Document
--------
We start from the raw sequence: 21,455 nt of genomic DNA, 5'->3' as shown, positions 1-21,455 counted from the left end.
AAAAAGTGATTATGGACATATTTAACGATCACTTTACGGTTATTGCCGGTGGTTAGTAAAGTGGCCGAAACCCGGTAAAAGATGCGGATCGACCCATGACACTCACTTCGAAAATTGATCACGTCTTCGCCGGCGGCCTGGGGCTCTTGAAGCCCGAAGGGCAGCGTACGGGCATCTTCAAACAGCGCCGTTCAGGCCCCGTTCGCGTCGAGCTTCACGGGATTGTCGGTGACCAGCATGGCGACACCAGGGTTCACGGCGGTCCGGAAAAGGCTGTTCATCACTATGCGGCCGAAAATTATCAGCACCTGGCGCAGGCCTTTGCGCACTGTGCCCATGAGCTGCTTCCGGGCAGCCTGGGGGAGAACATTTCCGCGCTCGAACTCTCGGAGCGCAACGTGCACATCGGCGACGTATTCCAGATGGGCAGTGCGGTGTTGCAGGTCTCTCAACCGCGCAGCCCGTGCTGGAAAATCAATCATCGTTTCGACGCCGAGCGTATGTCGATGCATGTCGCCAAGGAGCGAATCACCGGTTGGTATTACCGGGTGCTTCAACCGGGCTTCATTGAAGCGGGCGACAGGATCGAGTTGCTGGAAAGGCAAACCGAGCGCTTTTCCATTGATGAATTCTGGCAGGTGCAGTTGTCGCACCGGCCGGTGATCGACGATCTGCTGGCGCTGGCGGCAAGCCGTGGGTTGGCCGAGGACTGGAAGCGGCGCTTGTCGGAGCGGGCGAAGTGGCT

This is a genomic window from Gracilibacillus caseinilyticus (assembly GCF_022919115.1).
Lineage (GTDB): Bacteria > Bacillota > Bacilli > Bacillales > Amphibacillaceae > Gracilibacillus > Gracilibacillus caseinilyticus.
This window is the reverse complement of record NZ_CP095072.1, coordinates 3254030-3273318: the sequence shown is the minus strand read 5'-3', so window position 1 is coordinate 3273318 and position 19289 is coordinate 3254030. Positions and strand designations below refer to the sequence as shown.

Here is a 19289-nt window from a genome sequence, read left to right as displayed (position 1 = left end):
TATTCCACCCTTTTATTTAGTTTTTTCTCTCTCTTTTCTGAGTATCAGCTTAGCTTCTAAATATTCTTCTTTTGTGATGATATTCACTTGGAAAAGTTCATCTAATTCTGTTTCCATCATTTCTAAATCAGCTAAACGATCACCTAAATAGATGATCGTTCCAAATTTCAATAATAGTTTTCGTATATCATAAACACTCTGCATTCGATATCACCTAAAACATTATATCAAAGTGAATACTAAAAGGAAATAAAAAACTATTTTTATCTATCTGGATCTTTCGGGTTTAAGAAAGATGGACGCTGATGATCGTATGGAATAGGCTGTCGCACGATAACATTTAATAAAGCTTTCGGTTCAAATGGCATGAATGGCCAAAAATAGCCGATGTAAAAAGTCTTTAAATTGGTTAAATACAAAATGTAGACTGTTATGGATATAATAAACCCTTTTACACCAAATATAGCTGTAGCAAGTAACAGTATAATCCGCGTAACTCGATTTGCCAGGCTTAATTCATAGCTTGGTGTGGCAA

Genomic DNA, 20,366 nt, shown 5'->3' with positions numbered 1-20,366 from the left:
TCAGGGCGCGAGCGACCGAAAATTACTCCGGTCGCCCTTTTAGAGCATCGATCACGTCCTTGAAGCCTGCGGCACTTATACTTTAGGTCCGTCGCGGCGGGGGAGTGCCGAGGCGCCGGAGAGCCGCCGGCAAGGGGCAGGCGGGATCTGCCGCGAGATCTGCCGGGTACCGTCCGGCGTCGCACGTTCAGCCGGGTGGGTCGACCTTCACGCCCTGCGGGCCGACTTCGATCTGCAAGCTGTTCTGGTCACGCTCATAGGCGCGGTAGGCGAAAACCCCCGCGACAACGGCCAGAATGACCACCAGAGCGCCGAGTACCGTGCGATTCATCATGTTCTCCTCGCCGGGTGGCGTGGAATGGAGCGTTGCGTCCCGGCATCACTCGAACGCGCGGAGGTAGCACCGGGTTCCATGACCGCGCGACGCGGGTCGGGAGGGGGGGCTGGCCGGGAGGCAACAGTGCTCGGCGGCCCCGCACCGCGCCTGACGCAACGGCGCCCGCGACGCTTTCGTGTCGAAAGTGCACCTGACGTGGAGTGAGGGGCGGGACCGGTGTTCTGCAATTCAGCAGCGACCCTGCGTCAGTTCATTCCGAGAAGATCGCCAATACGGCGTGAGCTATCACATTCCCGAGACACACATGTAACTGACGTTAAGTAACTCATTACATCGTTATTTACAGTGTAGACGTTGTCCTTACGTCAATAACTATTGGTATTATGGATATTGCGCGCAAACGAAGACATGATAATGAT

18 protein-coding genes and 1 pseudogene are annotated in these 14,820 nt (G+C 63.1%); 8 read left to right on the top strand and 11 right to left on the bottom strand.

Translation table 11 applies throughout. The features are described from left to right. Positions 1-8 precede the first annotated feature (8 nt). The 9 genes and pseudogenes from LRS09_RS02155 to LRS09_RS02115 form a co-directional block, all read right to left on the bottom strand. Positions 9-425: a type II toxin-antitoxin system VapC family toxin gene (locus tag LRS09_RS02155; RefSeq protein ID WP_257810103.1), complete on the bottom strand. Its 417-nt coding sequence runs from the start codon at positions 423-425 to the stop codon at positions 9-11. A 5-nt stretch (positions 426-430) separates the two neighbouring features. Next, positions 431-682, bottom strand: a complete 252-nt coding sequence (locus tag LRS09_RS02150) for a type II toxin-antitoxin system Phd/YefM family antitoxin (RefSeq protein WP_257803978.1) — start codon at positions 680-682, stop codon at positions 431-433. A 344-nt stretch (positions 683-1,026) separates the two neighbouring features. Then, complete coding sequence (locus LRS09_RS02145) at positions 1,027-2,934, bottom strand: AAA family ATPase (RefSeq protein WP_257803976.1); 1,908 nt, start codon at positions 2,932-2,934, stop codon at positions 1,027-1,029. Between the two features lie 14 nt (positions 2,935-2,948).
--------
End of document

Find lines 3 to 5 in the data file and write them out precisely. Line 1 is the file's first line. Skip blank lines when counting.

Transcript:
This is a genomic window from Gracilibacillus caseinilyticus (assembly GCF_022919115.1).
Lineage (GTDB): Bacteria > Bacillota > Bacilli > Bacillales > Amphibacillaceae > Gracilibacillus > Gracilibacillus caseinilyticus.
This window is the reverse complement of record NZ_CP095072.1, coordinates 3254030-3273318: the sequence shown is the minus strand read 5'-3', so window position 1 is coordinate 3273318 and position 19289 is coordinate 3254030. Positions and strand designations below refer to the sequence as shown.